I am grateful I get to serve my denomination, Metropolitan Community Churches, as the meeting and conference coordinator while pondering what it means to live a Christian life that pursues mercy, justice and kindness. In my short time here, I have grown to love Wesley and am honored to have received a nomination to serve on Student Council, which would expand on my current service as the Consortium representative. If elected, it would be a privilege to offer skills and questions in a more involved way.
My name is Ivan Milosi first year MDV student, double graduate from Africa University 2010 Bachelor of Divinity, 2014 MA in Conflict Resolution, I am a United Methodist Clergy since 2009. I am an extrovert, enthusiastic, passionate and dedicated person who can grasp easily and quickly new ideas and concept. I love engaging in conversation with people regardless of their age, race, sex, gender religion, political affiliation for I believe conversation has the power to build bridges between people and destroy walls between them. I work with people work effectively as part of a team and I can work well too on my own initiative with or without supervisor and still demonstrate a high level of commitment and motivation required to perform efficiently. I am a decisive, time conscientious and action oriented person. Being aware of my limitation and weaknesses as a human being, I work as hard as I can as if the completion of my goals depends only on my hard work and once the work is done, and once the work is completed, I pray as much as I can as if the completion of my goal depends only on my prayers.
- What is your favorite aspect of the Wesley Community and why? My favorite aspect of the Wesley Community is the fellowship. Being able to fellowship with other seminarians is great way to create lasting connections and friendships as well as having deep and meaningful conversations with fellow students who may be struggling with the same theological questions you may have.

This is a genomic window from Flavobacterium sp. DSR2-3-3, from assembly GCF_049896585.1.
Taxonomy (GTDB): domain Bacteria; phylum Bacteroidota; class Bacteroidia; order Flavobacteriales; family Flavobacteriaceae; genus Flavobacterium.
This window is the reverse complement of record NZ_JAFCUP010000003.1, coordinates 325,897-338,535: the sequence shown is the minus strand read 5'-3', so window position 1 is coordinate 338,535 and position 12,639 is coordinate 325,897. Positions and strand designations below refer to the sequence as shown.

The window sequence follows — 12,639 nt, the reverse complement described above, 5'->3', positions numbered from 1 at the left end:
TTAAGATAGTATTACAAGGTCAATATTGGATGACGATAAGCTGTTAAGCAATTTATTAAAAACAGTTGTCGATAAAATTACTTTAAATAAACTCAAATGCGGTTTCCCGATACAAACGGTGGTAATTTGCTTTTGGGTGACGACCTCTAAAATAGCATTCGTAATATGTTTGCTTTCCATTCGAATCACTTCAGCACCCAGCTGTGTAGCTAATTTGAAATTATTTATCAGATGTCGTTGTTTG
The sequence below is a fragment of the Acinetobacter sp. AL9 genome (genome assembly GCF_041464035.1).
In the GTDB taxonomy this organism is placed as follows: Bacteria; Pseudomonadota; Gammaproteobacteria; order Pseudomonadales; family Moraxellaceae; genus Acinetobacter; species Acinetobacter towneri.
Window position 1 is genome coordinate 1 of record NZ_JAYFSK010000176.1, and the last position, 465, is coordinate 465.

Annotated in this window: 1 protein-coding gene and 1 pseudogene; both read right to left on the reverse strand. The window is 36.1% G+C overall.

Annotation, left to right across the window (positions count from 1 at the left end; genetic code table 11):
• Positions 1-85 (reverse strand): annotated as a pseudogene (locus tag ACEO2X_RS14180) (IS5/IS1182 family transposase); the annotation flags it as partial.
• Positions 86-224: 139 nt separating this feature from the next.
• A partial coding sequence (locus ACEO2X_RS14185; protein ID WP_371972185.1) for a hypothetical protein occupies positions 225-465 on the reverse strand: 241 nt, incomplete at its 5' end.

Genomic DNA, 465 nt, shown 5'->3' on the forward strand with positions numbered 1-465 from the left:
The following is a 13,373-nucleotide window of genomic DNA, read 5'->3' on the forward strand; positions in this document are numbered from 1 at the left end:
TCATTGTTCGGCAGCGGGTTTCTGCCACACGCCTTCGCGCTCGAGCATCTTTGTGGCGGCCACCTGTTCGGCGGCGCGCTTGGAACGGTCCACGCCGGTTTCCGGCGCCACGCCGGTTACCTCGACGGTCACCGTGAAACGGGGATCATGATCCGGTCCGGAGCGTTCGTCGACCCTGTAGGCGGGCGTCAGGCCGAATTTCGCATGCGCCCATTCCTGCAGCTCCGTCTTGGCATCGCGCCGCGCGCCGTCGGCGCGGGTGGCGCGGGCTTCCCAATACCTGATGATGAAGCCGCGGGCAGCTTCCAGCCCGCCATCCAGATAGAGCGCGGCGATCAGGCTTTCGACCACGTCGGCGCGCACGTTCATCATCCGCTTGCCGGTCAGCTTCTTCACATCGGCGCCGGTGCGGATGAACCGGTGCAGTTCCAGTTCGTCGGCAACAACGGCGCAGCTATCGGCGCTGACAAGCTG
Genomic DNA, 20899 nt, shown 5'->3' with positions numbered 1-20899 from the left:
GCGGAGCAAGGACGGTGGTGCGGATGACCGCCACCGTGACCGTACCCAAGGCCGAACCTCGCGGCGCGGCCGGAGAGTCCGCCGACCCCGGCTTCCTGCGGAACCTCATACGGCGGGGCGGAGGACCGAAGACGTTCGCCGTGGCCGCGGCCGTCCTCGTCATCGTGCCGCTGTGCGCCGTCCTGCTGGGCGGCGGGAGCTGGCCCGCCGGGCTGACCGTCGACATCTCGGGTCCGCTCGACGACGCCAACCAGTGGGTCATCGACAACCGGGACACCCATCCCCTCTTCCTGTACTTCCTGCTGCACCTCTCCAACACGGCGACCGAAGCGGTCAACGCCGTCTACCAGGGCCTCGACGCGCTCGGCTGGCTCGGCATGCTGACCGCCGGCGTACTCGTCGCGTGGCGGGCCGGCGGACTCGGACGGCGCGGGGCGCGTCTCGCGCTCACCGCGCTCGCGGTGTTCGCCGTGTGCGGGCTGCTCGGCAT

- What is the greatest area of growth needed in the Wesley Community and how do you plan to address this as an elected officer? The greatest area of growth needed in the Wesley Community is funding for student groups. I believe that there are student groups that have great ideas for events but due to funding may not be able to have the event. I plan to address this as an elected officer to find ways to increase the budget while decreasing unnecessary expenditures.
- What qualifications make you a great candidate for this position? The qualifications that make me a great candidate for this position is that my undergraduate degree is in Business Management and my graduate degree is a M.B.A. I have also worked for the Finance Department at my church and created budgets for over 20 Homeowner Associations with annual incomes of over $100,000 a year prior to attending Wesley.